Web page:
To address the challenges posed by high water levels further, in addition to the county-specific projects announced today, Governor Cuomo announced an eight-county $15 million Regional Dredging effort to sustainably maintain safe navigation channels to harbors and bays along Lake Ontario and the St. Lawrence River. These channels are critical to the vitality of recreational and commercial boating, which generate millions of dollars annually in economic activity and support more than 1,000 jobs across the region.
The effort will address the required maintenance dredging of at least 17 harbor channels used primarily for recreational boating. Dredging sediments appropriate for beneficial re-use may be employed in ecosystem restoration or erosion management projects, with likely benefits to habitat, water quality, and beach nourishment.
The complete list of the 38 projects in St. Lawrence and Jefferson counties is available here. Highlighted REDI projects and estimated costs include:
St. Lawrence County
- The $11 million project to address infiltration and inflow issues at the Village of Waddington's Wastewater Collection and Treatment Facilities includes improvements for the collection system, including replacing or relining the existing clay tile sewer mains and constructing new stormwater mains. The proposed improvements for the treatment system include a new headworks building and associated equipment, new sludge storage tanks, drying bed improvements, manual sludge dewatering equipment, clarifier modifications, conversion of the existing gaseous chlorine to liquid chlorine for disinfection, new outfall, building renovations, demolition, yard piping, emergency generator, and additional site work.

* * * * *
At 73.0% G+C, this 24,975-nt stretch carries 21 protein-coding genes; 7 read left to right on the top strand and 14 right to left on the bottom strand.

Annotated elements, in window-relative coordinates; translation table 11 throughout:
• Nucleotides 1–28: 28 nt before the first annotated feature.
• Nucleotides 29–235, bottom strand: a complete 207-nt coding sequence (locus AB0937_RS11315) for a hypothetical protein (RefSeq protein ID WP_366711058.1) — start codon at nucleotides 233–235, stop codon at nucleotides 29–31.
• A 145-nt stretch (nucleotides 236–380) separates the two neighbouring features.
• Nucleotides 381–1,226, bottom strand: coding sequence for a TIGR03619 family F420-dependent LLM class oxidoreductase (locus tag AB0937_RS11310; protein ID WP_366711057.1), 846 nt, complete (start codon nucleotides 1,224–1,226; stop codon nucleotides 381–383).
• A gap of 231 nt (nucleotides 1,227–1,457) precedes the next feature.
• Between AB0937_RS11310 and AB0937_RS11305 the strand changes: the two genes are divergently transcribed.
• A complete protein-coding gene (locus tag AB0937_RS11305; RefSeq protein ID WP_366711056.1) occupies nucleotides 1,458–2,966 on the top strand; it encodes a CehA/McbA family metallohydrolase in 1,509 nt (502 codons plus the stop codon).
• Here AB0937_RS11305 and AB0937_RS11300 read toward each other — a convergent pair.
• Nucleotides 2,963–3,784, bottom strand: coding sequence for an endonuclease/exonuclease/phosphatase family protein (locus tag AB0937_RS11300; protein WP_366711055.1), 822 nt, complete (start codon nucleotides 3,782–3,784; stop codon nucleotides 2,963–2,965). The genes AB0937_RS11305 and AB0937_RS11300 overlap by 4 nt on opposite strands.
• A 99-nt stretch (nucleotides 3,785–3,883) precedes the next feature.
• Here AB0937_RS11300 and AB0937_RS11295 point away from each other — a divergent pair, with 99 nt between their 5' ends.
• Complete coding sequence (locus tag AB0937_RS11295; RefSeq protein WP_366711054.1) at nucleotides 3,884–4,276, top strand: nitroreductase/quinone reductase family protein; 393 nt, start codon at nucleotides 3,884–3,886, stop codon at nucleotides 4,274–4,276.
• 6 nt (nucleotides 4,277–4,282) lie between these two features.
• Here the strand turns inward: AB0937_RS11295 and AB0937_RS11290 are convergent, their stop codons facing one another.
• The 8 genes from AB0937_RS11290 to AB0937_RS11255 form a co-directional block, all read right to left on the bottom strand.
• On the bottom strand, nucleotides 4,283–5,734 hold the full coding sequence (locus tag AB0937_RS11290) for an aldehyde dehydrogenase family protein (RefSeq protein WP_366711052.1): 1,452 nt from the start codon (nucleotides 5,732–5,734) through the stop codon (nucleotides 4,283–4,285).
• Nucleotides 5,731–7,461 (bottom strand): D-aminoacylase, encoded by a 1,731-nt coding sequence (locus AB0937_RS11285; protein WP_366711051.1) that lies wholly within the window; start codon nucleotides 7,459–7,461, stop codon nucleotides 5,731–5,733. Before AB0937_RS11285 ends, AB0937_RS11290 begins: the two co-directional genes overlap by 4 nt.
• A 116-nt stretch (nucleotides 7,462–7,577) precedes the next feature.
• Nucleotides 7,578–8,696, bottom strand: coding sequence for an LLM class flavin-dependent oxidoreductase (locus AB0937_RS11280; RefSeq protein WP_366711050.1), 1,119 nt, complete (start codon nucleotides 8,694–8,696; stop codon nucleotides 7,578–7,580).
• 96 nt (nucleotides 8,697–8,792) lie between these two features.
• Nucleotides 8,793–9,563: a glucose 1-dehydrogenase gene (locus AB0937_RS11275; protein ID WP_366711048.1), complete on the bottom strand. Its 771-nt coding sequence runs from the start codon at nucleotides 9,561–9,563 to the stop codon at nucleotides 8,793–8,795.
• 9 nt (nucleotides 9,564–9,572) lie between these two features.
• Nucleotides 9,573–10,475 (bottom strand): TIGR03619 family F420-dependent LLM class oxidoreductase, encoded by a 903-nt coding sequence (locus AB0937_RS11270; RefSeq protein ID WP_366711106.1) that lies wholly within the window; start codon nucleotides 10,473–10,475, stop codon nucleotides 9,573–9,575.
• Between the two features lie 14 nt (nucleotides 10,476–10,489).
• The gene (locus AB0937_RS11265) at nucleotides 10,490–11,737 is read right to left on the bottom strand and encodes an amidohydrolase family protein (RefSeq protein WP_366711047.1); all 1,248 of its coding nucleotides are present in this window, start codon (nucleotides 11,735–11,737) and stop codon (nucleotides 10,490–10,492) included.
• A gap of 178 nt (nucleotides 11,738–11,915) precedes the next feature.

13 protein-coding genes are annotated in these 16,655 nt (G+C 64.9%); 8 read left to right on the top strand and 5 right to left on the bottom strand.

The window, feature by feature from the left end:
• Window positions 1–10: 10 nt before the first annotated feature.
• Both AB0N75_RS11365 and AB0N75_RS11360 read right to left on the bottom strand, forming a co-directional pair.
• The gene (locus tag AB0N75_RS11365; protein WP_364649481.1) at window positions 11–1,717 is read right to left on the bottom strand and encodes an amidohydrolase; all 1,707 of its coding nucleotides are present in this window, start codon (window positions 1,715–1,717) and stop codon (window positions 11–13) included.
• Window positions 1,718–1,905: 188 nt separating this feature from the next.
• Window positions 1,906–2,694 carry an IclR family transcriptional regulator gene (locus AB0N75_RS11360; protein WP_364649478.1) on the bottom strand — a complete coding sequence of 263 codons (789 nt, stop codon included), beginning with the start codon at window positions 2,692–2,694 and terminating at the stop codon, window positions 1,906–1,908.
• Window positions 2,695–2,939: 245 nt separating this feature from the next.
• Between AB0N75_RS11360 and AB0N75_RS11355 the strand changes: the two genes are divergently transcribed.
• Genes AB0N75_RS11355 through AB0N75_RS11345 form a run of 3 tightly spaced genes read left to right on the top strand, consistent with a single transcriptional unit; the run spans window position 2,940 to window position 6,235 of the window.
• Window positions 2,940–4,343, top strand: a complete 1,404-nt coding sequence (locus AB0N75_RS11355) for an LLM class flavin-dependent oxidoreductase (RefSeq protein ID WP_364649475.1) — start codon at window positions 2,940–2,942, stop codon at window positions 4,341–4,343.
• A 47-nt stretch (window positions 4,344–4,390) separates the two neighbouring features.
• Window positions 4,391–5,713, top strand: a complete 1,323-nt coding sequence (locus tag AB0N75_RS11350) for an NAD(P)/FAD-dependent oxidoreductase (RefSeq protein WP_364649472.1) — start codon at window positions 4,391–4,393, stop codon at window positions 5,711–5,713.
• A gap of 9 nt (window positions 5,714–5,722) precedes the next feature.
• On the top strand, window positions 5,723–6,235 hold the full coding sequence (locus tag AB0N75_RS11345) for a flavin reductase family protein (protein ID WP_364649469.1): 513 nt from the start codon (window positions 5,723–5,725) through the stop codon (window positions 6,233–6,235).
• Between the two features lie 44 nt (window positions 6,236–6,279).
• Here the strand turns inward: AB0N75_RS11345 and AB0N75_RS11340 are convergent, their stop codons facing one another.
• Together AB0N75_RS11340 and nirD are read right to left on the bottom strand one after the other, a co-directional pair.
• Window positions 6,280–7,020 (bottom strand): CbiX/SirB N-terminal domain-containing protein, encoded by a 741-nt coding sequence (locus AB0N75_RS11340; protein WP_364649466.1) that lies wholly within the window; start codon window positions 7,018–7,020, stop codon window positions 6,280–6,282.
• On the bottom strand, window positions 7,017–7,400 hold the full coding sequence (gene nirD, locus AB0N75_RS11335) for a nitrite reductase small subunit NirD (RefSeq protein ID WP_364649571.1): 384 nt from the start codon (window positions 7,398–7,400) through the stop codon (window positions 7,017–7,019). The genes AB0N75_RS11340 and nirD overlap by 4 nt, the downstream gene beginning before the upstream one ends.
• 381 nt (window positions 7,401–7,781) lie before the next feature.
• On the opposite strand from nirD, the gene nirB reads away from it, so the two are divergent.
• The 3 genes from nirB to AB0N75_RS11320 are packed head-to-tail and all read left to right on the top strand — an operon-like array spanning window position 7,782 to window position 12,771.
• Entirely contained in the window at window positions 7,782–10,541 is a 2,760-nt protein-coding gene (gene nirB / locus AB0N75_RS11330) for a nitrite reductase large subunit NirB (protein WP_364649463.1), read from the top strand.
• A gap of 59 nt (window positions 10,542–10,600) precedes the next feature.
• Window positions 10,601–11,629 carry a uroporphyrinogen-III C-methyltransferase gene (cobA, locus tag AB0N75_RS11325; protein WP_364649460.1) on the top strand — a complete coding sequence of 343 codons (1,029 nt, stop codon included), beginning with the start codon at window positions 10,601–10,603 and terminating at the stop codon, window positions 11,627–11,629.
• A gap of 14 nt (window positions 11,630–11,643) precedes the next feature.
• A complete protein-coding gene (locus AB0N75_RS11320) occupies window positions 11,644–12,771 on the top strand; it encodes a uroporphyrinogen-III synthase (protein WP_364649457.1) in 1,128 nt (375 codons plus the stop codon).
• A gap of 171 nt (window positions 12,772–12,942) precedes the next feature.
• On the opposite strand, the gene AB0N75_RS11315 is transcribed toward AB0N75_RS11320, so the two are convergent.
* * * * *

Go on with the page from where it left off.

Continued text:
- $4,875,000 for the Morissette Park and City Dock Project in the City of Ogdensburg, including potentially elevating and adjusting its location, will ensure continuous public water access to this important local economic driver.
- $2,100,000 for the Northumberland Street Bridge Project in the Town of Morristown will open the channel under the structure, allowing for improved flow and passage of aquatic biota.
- The $1,295,000 Fort De La Presentation Trail Project in the City of Ogdensburg will address erosion and flooding at this site adjacent to the St. Lawrence River. The installation of shoreline stabilization measures and raising the trails will increase accessibility and ensure this site remains a local destination for visitors.